Countering the Culture of Entitlement

It would have been easier for me to talk about budget-line items and why the sandwiches-only restriction was a more prudent choice. Instead, we discussed gratitude. We talked about how good we have it, and we named what we had to be thankful for. God provides for our family, we’re healthy and we even get treats like a drive-thru meal on the way to the beach. 

Left to their own devices, children can easily develop attitudes of entitlement that stem from living in a land of plenty. Our job as parents is to focus on instilling within our kids the pursuit of better things. This includes character traits that strengthen them to resist the constant pull and desire for more.

Pursuing better things allows children to feel content with their lives. And character traits help them understand the Gospel — how it relates to them and how they can faithfully live it out both now and as they grow older. This means we equip them with tools for making wise choices and habits.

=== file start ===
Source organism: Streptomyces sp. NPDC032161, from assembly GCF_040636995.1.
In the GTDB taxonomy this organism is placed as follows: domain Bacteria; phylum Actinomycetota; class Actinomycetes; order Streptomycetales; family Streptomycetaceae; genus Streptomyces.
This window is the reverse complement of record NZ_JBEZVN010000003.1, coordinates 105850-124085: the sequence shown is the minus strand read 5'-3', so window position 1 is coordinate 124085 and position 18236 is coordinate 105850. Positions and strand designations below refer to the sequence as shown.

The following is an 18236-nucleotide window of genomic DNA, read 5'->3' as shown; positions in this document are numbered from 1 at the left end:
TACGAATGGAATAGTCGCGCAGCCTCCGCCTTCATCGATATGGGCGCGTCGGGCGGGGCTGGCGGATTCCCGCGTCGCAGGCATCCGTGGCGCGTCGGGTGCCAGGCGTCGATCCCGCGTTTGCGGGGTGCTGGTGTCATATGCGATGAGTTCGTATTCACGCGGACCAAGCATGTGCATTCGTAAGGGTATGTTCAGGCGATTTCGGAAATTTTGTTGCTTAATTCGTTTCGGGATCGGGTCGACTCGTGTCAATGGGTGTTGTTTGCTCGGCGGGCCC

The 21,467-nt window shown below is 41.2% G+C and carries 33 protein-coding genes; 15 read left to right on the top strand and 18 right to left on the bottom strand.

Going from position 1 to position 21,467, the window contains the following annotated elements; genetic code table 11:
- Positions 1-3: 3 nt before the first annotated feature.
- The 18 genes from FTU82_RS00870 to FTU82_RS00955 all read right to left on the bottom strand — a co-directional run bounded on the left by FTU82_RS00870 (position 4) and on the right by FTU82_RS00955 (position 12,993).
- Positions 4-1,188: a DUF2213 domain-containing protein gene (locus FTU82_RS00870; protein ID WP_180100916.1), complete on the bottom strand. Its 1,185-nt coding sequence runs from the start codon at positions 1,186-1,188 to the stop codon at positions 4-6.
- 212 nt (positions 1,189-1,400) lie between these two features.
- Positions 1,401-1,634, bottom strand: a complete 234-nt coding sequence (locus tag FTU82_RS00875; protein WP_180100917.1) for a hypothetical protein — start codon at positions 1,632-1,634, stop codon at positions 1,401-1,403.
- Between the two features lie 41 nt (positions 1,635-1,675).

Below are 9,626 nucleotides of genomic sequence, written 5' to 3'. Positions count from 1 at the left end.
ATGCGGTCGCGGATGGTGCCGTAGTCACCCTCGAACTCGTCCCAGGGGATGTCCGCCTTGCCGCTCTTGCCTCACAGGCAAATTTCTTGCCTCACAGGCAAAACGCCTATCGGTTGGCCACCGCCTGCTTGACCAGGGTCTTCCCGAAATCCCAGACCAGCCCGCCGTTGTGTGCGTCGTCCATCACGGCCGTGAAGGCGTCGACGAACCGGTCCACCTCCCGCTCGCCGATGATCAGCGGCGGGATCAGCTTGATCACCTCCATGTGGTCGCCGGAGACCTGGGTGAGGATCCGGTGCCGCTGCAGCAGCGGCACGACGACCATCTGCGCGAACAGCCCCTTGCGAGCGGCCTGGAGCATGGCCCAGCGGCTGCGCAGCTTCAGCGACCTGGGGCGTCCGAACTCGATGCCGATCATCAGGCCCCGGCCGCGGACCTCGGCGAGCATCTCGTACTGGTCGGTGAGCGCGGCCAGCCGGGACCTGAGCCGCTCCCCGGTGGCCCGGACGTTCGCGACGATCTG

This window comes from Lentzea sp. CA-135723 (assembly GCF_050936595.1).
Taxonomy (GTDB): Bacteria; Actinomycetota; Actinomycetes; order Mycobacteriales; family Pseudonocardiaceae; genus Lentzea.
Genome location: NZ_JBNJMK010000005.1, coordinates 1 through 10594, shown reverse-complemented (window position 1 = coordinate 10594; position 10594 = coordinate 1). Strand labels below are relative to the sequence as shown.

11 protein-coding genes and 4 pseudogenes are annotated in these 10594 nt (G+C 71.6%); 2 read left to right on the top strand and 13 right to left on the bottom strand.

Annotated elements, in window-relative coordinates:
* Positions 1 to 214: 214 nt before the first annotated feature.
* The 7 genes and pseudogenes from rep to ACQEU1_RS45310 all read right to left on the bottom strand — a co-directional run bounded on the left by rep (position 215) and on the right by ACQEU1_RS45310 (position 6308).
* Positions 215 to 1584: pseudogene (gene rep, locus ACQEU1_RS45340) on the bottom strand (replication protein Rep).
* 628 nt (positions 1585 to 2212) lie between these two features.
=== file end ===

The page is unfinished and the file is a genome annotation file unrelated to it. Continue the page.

To start, I let my kids know that it isn’t wrong to have nice things. God blesses His children with nice things all the time. But we must be careful that we don’t make accumulating and achieving material wealth our idols. Also, we need to take good care of the things God has entrusted to us, whether we’ve been given much or little.

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Kathleen Notes: Often parents need to address their own character in order to model the behaviors we`d like to see in our kiddos. The good news is that Grace covers us, too.



- - Volume: 9 - WEEK: 7 Date: 2/11/2021 3:51:34 PM -